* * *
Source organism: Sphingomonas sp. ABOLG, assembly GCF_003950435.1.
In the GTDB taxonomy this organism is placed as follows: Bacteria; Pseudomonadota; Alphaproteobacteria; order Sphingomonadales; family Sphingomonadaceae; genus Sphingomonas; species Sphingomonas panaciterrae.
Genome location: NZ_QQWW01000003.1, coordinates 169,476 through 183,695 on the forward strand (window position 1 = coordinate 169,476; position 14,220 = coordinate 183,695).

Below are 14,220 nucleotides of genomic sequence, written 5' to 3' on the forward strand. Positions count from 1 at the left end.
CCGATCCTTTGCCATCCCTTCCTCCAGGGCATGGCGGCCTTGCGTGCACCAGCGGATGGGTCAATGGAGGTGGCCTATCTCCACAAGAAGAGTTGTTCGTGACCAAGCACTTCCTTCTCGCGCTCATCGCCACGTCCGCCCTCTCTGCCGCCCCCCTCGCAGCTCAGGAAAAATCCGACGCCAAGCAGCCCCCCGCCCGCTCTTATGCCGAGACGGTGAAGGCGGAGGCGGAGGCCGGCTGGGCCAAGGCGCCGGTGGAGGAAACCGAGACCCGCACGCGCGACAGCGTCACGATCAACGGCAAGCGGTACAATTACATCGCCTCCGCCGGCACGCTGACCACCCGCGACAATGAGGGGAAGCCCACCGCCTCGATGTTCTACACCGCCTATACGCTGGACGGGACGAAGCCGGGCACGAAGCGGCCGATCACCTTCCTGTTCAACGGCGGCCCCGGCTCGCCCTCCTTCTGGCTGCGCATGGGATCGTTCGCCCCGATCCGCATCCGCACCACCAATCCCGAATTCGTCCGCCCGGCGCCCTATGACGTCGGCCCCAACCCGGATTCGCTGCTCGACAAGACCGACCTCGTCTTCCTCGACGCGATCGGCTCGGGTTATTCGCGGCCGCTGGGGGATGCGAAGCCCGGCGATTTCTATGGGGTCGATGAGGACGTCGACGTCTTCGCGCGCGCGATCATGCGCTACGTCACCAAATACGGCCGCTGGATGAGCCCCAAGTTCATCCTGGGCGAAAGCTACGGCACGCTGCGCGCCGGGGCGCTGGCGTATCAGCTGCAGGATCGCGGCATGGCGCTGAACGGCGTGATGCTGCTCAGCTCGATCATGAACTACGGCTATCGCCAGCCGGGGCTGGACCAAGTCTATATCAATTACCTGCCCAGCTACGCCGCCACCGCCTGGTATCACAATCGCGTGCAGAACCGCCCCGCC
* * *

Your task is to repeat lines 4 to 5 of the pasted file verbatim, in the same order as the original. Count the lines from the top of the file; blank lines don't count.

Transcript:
Below are 14,220 nucleotides of genomic sequence, written 5' to 3' on the forward strand. Positions count from 1 at the left end.
CCGATCCTTTGCCATCCCTTCCTCCAGGGCATGGCGGCCTTGCGTGCACCAGCGGATGGGTCAATGGAGGTGGCCTATCTCCACAAGAAGAGTTGTTCGTGACCAAGCACTTCCTTCTCGCGCTCATCGCCACGTCCGCCCTCTCTGCCGCCCCCCTCGCAGCTCAGGAAAAATCCGACGCCAAGCAGCCCCCCGCCCGCTCTTATGCCGAGACGGTGAAGGCGGAGGCGGAGGCCGGCTGGGCCAAGGCGCCGGTGGAGGAAACCGAGACCCGCACGCGCGACAGCGTCACGATCAACGGCAAGCGGTACAATTACATCGCCTCCGCCGGCACGCTGACCACCCGCGACAATGAGGGGAAGCCCACCGCCTCGATGTTCTACACCGCCTATACGCTGGACGGGACGAAGCCGGGCACGAAGCGGCCGATCACCTTCCTGTTCAACGGCGGCCCCGGCTCGCCCTCCTTCTGGCTGCGCATGGGATCGTTCGCCCCGATCCGCATCCGCACCACCAATCCCGAATTCGTCCGCCCGGCGCCCTATGACGTCGGCCCCAACCCGGATTCGCTGCTCGACAAGACCGACCTCGTCTTCCTCGACGCGATCGGCTCGGGTTATTCGCGGCCGCTGGGGGATGCGAAGCCCGGCGATTTCTATGGGGTCGATGAGGACGTCGACGTCTTCGCGCGCGCGATCATGCGCTACGTCACCAAATACGGCCGCTGGATGAGCCCCAAGTTCATCCTGGGCGAAAGCTACGGCACGCTGCGCGCCGGGGCGCTGGCGTATCAGCTGCAGGATCGCGGCATGGCGCTGAACGGCGTGATGCTGCTCAGCTCGATCATGAACTACGGCTATCGCCAGCCGGGGCTGGACCAAGTCTATATCAATTACCTGCCCAGCTACGCCGCCACCGCCTGGTATCACAATCGCGTGCAGAACCGCCCCGCC